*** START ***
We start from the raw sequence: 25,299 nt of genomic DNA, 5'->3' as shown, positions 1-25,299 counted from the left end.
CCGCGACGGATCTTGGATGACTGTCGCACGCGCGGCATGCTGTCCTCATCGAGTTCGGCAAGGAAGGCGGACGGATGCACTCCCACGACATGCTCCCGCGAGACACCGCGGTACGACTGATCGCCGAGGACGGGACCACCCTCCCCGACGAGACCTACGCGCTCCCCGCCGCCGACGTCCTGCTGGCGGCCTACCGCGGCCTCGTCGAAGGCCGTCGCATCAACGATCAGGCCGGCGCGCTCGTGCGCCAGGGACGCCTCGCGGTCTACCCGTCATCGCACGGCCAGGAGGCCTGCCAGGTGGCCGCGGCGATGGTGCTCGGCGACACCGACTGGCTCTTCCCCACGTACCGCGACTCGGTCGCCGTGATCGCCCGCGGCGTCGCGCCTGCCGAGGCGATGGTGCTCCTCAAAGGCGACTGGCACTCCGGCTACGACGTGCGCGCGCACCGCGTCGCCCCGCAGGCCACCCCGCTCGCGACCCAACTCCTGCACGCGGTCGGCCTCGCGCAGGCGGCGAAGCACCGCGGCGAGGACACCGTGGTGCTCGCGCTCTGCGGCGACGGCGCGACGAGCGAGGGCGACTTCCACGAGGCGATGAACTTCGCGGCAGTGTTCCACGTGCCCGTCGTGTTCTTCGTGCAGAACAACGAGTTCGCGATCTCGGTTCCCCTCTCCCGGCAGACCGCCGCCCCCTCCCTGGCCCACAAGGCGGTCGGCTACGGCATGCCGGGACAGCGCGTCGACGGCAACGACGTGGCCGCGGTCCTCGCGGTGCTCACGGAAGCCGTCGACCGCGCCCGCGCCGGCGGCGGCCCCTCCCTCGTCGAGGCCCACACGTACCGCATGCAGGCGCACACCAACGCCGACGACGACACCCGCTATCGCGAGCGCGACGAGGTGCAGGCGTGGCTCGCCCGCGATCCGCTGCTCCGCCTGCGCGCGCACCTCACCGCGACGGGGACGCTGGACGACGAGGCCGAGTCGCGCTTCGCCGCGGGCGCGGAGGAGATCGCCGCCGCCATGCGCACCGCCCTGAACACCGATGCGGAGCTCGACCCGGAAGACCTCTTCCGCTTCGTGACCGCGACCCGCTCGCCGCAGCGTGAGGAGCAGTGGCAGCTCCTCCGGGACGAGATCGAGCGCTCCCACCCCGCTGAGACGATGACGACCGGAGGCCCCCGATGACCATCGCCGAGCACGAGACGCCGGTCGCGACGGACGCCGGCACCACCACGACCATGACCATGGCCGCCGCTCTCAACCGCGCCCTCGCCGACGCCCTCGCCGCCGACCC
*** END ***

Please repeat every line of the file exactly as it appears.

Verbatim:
We start from the raw sequence: 25,299 nt of genomic DNA, 5'->3' as shown, positions 1-25,299 counted from the left end.
CCGCGACGGATCTTGGATGACTGTCGCACGCGCGGCATGCTGTCCTCATCGAGTTCGGCAAGGAAGGCGGACGGATGCACTCCCACGACATGCTCCCGCGAGACACCGCGGTACGACTGATCGCCGAGGACGGGACCACCCTCCCCGACGAGACCTACGCGCTCCCCGCCGCCGACGTCCTGCTGGCGGCCTACCGCGGCCTCGTCGAAGGCCGTCGCATCAACGATCAGGCCGGCGCGCTCGTGCGCCAGGGACGCCTCGCGGTCTACCCGTCATCGCACGGCCAGGAGGCCTGCCAGGTGGCCGCGGCGATGGTGCTCGGCGACACCGACTGGCTCTTCCCCACGTACCGCGACTCGGTCGCCGTGATCGCCCGCGGCGTCGCGCCTGCCGAGGCGATGGTGCTCCTCAAAGGCGACTGGCACTCCGGCTACGACGTGCGCGCGCACCGCGTCGCCCCGCAGGCCACCCCGCTCGCGACCCAACTCCTGCACGCGGTCGGCCTCGCGCAGGCGGCGAAGCACCGCGGCGAGGACACCGTGGTGCTCGCGCTCTGCGGCGACGGCGCGACGAGCGAGGGCGACTTCCACGAGGCGATGAACTTCGCGGCAGTGTTCCACGTGCCCGTCGTGTTCTTCGTGCAGAACAACGAGTTCGCGATCTCGGTTCCCCTCTCCCGGCAGACCGCCGCCCCCTCCCTGGCCCACAAGGCGGTCGGCTACGGCATGCCGGGACAGCGCGTCGACGGCAACGACGTGGCCGCGGTCCTCGCGGTGCTCACGGAAGCCGTCGACCGCGCCCGCGCCGGCGGCGGCCCCTCCCTCGTCGAGGCCCACACGTACCGCATGCAGGCGCACACCAACGCCGACGACGACACCCGCTATCGCGAGCGCGACGAGGTGCAGGCGTGGCTCGCCCGCGATCCGCTGCTCCGCCTGCGCGCGCACCTCACCGCGACGGGGACGCTGGACGACGAGGCCGAGTCGCGCTTCGCCGCGGGCGCGGAGGAGATCGCCGCCGCCATGCGCACCGCCCTGAACACCGATGCGGAGCTCGACCCGGAAGACCTCTTCCGCTTCGTGACCGCGACCCGCTCGCCGCAGCGTGAGGAGCAGTGGCAGCTCCTCCGGGACGAGATCGAGCGCTCCCACCCCGCTGAGACGATGACGACCGGAGGCCCCCGATGACCATCGCCGAGCACGAGACGCCGGTCGCGACGGACGCCGGCACCACCACGACCATGACCATGGCCGCCGCTCTCAACCGCGCCCTCGCCGACGCCCTCGCCGCCGACCC